The applicant also filed a supplementary affidavit sworn on 20th July, 2010 by himself. It was deponed in the said supplementary affidavit, inter alia, that the same was in response to the replying affidavit filed; that it was not true that the respondent had been forced out of the matrimonial home; that it was not true that the applicant had threatened to kill the respondent; that it was not true that the respondent contributed to the acquisition and development of the subject property. It was also deponed that ADOLF KEYA ANUNDA was the applicant’s first born son from a pervious customary marriage; that the respondent deserted their home at Ingotse Kakamega for Nairobi to disrupt the commercial venture on the suit property; that the applicant married FLORENCE AKINYI as his second lawful wife under customary law with 4 issues of the marriage; that there was no evidence that the respondent paid school fees for the children; that the subject property was not a matrimonial home; that the applicant had two wives that is the respondent and one Florence Akinyi; that the mistake on the electricity bill reflecting plot No. 9042/4/6 Embakasi instead of Plot No. 9042/2/2 Embakasi had been rectified; that the responded had made no effort towards payment of outstanding bills; and that the family of the applicant would be totally jeopardized if the suit property was lost.
The plaintiff/applicant also filed written submissions through his counsel on 28th July 2010. After highlighting the background of the case as stated in the affidavits, the applicant reiterated that he would suffer irreparable loss if the orders sought were not granted. The applicant relied on the case of GEILLA Vs CASSMAN BROWN & CO. LTD  EA 358 on the considerations to be taken by a court in determining an application for an interlocutory injunction. He also relied on the later cases of NSUBUGA AND ANOTHER VS MUTAWE  EA 487; and AIKMAN VS MUCHOKI Civil Appeal No. 9 of 1982  KLR 352.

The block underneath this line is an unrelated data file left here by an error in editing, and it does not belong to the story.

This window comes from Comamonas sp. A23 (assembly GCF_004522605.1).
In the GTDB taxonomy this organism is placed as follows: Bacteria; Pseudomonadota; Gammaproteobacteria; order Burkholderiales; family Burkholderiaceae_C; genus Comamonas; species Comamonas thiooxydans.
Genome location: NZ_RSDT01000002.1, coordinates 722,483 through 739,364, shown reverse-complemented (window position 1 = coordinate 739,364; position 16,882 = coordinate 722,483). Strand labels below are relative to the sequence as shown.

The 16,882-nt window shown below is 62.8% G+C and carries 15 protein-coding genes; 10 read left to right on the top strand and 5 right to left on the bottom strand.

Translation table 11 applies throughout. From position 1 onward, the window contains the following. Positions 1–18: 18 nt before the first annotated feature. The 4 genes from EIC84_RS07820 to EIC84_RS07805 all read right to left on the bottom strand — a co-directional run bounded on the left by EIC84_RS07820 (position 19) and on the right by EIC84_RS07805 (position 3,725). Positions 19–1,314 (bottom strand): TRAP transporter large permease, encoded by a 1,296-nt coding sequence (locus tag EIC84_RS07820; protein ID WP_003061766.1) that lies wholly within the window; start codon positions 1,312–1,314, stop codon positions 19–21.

It was argued that the case of KINYANJUI VS KINYANJUI – Civil Case No. 1676 of 1995 relied upon by the respondent was distinguishable, as that case was one where the parties were a wealthy family, and that was why the court ordered provision of alternative accommodation for the wife.
The application was opposed. The respondent filed a replying affidavit sworn by herself on 13th July, 2010. It was deponed in the said affidavit, inter alia, that the applicant had admitted marrying the respondent under customary law in 1981 and got 8 children one of whom is deceased. It was deponed that four of the children were currently in school in Nairobi. It was deponed further that the applicant had changed the locks to the matrimonial home at Ingotse and made it impossible for her to get access to the house. There was also an assault case pending at Kakamega court as criminal case No. 29 of 2010. It was deponed that the respondent contributed directly and indirectly to the acquisition of the property at Jua kali – Embakasi village Nairobi from proceeds of farming sugar cane and maize at the rural home in Kakamega. It was further deponed that the applicant was currently living with one FLORENCE AKINYI, whom he claims to be his second wife, after deserting the Nairobi Matrimonial home in 25th February 2008. It was deponed further that the income from the rent was being used by the deponent to pay school fees for the children Keya Jeff Anunda, Anangwe Diana, Daudi Anunda and Purity Nasimiyu Anunda. It was deponed further that the family had properties at Mukuru kwa Njenga, Mukuru Kwa Reuben, Enterprise Road, and Sokoni Embakasi – Nairobi. It was deponed that the applicant wants to evict the respondent in order to move in with his girlfriend.